First off, if someone on your team, or even in the studio has already modelled a decent hand, use it. There is no point reinventing the wheel and making more work for you, even if it isn't the right style the structure should be sound enough for you to work with and adjust.
Before you build the hands you need to know what the character is to be used for. If its in game the chances are it won't need separate fingers, just maybe a separate thumb, if its a character for a cut scene then all fingers will need to be modelled.
When starting the hand I always begin with a finger, spend time creating a good finger and you can then copy and adjust it for the other three and the thumb. Again, get some images of hands scanned in and use them as image planes.
Start with a cube: Width 6, Subdivision Width 3, Subdivision Height 2.
Using the Split Polygon Tool we now add some details to the finger. For the moment you just want to define the knuckle areas, these just need to be on the top half of the finger (add as much or as little detail as you require, the images represent a medium resolution finger.)
Once done you can play around with the finger to get a general shape you are happy to start working with. Make sure you use the image you scanned in as a guide.
When you are happy with the shape of the finger, duplicate it and adjust it to fit the other three fingers.
You should now have your basic fingers to work with, duplicate one of the other fingers and adjust it to fit the thumb. Then, using your modelling skills and the reference images add some more details and the rest of the hand. You should end up with something like this -
A few things to consider:
1. Its better to initially model the hand flat, this makes it easier to texture. Then you can adjust it later for the final pose.
2. The base of the finger, where it meets the hand, is slanted not flat. If you look in between your own fingers you will notice a small webbing area.
3. Your fingers are not straight so do not model them like that. They are most likely slightly crooked.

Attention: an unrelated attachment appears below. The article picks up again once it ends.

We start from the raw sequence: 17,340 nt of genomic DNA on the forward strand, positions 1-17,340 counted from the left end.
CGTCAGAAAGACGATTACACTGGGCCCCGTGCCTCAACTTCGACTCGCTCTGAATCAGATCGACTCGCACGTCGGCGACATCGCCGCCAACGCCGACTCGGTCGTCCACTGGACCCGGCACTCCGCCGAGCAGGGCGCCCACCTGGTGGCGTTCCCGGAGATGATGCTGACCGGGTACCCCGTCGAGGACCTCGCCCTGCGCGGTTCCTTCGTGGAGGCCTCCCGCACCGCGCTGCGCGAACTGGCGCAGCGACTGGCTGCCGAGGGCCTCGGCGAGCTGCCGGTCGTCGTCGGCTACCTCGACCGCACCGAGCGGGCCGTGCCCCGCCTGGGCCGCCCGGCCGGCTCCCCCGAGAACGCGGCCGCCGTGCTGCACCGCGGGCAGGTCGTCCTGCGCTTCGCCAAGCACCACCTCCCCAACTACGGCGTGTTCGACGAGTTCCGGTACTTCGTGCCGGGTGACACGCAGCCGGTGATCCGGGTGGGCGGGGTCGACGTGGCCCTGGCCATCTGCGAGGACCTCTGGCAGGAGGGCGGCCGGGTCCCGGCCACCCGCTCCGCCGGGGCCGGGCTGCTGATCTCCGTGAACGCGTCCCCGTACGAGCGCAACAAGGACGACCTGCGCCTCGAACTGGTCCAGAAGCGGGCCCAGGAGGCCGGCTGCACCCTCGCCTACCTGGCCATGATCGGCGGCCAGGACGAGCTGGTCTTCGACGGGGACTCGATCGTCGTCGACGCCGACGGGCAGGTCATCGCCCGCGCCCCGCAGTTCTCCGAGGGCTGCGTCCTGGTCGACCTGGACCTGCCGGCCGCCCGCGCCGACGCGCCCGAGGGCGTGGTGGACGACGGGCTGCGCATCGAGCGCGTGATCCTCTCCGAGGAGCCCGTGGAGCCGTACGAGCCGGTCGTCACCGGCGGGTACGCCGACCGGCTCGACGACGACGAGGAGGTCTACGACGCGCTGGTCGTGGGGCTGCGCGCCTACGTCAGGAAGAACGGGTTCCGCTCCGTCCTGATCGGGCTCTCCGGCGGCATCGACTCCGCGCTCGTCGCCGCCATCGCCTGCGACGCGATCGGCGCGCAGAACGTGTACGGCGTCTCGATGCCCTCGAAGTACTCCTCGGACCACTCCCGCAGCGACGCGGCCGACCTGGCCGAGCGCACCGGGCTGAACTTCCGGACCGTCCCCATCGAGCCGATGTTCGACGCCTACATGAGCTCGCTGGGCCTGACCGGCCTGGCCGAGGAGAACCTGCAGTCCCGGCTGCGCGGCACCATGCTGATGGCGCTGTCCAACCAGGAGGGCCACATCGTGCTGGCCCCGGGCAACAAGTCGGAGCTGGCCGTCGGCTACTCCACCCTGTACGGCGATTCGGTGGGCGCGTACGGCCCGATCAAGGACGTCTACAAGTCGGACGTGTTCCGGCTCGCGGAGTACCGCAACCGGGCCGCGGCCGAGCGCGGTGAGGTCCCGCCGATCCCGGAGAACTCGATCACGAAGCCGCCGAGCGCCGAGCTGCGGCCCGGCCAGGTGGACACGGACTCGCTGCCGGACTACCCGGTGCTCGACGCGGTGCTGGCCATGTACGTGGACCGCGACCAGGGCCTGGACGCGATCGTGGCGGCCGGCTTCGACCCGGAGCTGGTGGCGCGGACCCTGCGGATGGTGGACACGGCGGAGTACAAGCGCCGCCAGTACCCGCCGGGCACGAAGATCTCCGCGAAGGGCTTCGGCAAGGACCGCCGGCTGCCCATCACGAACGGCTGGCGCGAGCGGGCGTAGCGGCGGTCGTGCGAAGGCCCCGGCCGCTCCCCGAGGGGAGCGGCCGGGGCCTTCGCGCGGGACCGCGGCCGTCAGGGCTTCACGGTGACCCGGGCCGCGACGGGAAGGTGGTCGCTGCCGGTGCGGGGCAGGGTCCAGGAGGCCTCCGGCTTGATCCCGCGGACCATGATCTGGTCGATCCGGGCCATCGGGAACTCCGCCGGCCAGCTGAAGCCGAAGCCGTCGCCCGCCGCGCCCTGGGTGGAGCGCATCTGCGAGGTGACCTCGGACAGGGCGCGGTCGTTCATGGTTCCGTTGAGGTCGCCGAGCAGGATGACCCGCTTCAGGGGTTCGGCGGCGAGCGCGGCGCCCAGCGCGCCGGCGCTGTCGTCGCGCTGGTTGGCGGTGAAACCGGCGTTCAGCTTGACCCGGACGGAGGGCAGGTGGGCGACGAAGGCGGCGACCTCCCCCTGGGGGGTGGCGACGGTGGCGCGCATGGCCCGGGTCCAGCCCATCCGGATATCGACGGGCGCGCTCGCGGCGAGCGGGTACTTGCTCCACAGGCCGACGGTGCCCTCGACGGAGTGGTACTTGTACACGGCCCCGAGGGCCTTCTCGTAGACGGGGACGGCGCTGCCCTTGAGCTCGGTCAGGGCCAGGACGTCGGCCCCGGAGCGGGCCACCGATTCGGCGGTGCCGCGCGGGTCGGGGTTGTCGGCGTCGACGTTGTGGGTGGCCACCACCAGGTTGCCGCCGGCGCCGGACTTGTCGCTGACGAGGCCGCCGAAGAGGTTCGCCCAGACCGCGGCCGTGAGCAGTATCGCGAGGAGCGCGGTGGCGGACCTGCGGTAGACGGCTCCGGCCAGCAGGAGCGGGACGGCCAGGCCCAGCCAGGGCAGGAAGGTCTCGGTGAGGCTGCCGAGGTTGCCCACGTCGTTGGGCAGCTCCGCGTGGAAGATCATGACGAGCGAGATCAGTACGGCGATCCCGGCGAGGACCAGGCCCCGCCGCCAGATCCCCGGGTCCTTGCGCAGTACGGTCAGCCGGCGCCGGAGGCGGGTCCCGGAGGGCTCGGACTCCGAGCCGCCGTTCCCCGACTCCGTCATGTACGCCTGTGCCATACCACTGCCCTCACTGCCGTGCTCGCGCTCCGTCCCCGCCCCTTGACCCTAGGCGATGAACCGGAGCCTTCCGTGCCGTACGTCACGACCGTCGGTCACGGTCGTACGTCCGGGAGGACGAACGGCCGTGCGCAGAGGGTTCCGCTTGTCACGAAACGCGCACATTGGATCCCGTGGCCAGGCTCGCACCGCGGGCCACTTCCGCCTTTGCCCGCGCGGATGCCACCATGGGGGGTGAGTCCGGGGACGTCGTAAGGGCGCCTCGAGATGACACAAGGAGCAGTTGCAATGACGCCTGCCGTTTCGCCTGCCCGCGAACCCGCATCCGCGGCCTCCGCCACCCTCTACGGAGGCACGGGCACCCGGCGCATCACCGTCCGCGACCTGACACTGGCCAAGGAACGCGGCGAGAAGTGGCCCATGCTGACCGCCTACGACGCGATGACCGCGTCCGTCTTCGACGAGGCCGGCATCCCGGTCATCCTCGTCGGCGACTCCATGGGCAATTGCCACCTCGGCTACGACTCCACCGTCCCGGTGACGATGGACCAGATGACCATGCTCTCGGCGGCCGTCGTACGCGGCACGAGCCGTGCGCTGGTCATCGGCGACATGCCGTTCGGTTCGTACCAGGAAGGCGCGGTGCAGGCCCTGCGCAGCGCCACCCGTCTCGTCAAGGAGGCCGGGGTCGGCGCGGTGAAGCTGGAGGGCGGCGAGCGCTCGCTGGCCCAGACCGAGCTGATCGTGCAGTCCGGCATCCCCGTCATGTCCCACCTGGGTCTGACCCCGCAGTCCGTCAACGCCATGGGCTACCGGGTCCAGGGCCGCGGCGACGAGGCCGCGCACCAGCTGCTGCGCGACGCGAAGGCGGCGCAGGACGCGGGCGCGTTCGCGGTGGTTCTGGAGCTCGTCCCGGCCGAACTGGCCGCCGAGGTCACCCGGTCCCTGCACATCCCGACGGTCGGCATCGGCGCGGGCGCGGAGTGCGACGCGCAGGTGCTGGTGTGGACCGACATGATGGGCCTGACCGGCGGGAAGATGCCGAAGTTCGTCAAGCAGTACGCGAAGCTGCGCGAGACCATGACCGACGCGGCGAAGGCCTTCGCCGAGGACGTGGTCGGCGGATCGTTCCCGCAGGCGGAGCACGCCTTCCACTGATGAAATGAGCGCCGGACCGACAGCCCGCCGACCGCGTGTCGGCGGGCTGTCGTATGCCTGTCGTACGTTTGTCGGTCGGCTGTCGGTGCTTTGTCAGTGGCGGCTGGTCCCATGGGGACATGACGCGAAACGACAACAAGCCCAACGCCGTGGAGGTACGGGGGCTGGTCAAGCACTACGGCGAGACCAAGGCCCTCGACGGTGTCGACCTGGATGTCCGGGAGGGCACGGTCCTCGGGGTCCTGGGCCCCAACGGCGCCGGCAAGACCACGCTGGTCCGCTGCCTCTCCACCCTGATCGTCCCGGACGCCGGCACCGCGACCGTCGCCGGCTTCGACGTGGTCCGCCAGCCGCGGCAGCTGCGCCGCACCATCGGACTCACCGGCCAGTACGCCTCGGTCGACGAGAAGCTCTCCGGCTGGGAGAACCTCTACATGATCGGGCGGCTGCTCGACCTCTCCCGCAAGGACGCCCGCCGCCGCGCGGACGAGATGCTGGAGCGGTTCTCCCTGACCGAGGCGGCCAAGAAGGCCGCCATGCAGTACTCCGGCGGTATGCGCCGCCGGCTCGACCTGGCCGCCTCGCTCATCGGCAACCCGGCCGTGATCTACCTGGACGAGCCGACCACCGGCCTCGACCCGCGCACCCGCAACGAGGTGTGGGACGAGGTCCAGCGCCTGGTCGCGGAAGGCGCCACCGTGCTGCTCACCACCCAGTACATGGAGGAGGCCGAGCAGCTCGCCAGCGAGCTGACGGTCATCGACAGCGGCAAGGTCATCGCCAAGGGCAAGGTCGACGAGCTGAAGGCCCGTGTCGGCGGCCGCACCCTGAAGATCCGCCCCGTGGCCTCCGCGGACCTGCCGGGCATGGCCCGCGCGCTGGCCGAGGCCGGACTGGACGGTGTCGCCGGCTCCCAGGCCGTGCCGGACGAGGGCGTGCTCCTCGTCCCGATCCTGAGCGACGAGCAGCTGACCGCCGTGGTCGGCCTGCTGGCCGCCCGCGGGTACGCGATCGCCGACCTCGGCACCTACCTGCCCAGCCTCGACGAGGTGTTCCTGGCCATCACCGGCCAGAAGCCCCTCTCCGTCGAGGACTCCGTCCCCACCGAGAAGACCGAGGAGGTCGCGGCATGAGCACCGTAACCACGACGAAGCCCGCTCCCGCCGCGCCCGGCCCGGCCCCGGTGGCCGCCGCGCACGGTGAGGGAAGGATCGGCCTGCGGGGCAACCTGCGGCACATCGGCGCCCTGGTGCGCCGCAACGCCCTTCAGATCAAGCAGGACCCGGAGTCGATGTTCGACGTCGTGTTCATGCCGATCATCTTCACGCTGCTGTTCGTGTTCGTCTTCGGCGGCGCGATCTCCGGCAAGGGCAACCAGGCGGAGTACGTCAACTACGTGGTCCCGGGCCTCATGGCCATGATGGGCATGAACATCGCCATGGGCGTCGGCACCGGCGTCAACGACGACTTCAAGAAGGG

4. In women, the ring finger and the index finger tend to be the same length. But with men, the index finger is shorter than the ring finger.
Before you finalise your model and begin texturing it is probably a good idea to bung in a rough rig and check the mesh deforms correctly. I guarantee you will find a few areas that need tweaking and if you have spent time texturing you will need to alter some UV`s.
The aim is to get the final model in as much of a relaxed state as possible, this way when the character is rigged and animated in a relaxed state it will look more natural and as the modeller intended. Having the elbows and knees bent not only helps with rigging but also allows the modeller to refine the look of the joints.
Note - You should make sure your model is finished and signed off before putting it into this pose, unless you intend to do a preview bind, in which case save it as a separate file.
Your characters final pose should be as follows and NOT in the standard crucifixion poses:
Please let me know if you found this tutorial useful by visiting my forum. You can even upload an image showcasing your own creation.* Arms - Out to the sides but slightly lowered, (about 35 degrees)
* Elbows - Should be bent inwards at an angle of about 40 degrees.
* Hands & Fingers - Should be in a relaxed position with the fingers slightly bent. The palms should be facing forwards.
* Legs - These should be slightly bent, as if the character is in a slight crouching position.
* Face - The head should be in a rest pose, closed mouth and open eyes.
The images used in this section were taken from the following books:
Anatomy for the Artist by Sarah Simblet
How to draw Manga: Bodies and Anatomy
Batman Animated by Paul Dini and Chip Kid
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Submitted: 2006-11-30 15:17:22 UTC
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